PROJECT HIGHLIGHT | East Rosedale Monument Project

Christopher Blay’s artwork for East Rosedale Avenue recognizes the role of transit buses in the civil rights movement from the 1950s through the 1970s and connects the struggle for equal rights and justice from a national narrative to a local one.

For East Rosedale Monument Project, the artist transformed a vintage transit bus into a public artwork as a way of talking about the history of buses in the civil rights movement and preserving that history. From the Montgomery bus boycotts and the Freedom Riders to the busing of students for integration, the transit bus has played a key role in the fight for justice and equality. Engraved panels within the bus shell focus on these stories along with others who protested the policies of segregation and fought for justice and equality here in Fort Worth. This monument also engages with the conversation about national monuments and which stories get to be canonized in the public sphere.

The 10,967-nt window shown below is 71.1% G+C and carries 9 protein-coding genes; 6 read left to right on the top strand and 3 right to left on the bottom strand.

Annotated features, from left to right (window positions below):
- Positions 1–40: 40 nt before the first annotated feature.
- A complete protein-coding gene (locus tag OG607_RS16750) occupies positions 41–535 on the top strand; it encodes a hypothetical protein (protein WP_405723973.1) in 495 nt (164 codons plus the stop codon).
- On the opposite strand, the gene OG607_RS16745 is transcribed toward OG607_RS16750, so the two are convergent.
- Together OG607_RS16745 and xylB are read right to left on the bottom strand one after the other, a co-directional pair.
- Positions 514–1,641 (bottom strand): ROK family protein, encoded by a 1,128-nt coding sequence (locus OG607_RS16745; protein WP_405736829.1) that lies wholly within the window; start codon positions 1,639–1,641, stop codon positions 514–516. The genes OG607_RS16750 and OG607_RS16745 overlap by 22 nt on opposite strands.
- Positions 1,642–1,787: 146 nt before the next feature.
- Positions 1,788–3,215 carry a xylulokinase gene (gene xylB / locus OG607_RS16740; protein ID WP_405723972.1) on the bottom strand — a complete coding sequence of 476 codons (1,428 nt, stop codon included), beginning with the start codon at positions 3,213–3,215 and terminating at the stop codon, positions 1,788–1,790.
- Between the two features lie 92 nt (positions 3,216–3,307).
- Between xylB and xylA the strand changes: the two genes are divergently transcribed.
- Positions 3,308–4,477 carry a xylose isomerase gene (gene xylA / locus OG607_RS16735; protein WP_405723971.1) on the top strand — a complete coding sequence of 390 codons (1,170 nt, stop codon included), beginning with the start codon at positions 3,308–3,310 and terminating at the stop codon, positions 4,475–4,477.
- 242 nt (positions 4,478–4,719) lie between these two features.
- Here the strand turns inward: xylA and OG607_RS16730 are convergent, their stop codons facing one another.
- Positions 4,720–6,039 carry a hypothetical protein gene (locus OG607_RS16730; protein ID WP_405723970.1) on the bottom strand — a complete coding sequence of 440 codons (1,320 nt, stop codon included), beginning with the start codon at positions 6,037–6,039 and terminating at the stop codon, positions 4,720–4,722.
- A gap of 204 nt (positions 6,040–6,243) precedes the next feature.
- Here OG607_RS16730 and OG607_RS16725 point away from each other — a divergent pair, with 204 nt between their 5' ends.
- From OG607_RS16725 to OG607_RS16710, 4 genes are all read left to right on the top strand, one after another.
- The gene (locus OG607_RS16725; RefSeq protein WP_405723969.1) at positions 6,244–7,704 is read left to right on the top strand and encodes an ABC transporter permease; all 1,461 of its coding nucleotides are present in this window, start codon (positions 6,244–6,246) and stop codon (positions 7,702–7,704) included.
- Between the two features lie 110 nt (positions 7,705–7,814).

Over the years many historic buildings have been lost in one of the oldest historic African American neighborhoods in America; however, Christopher Blay notes,

 By placing this monument to the struggle for equality in full view of the city, and highlighting its connection to that very cause, we not only recognize the Evans neighborhood’s connection to that struggle, but also place a marker to where we’ve been, and where we are going.     


The sculpture was installed mid-June, with lighting and electrical components to follow.  In connection with the public artwork, a poetry contest will be held in the neighborhood with the winning poem displayed on an electronic screen in the monument.


See projects currently underway by visiting the Art In Progress page.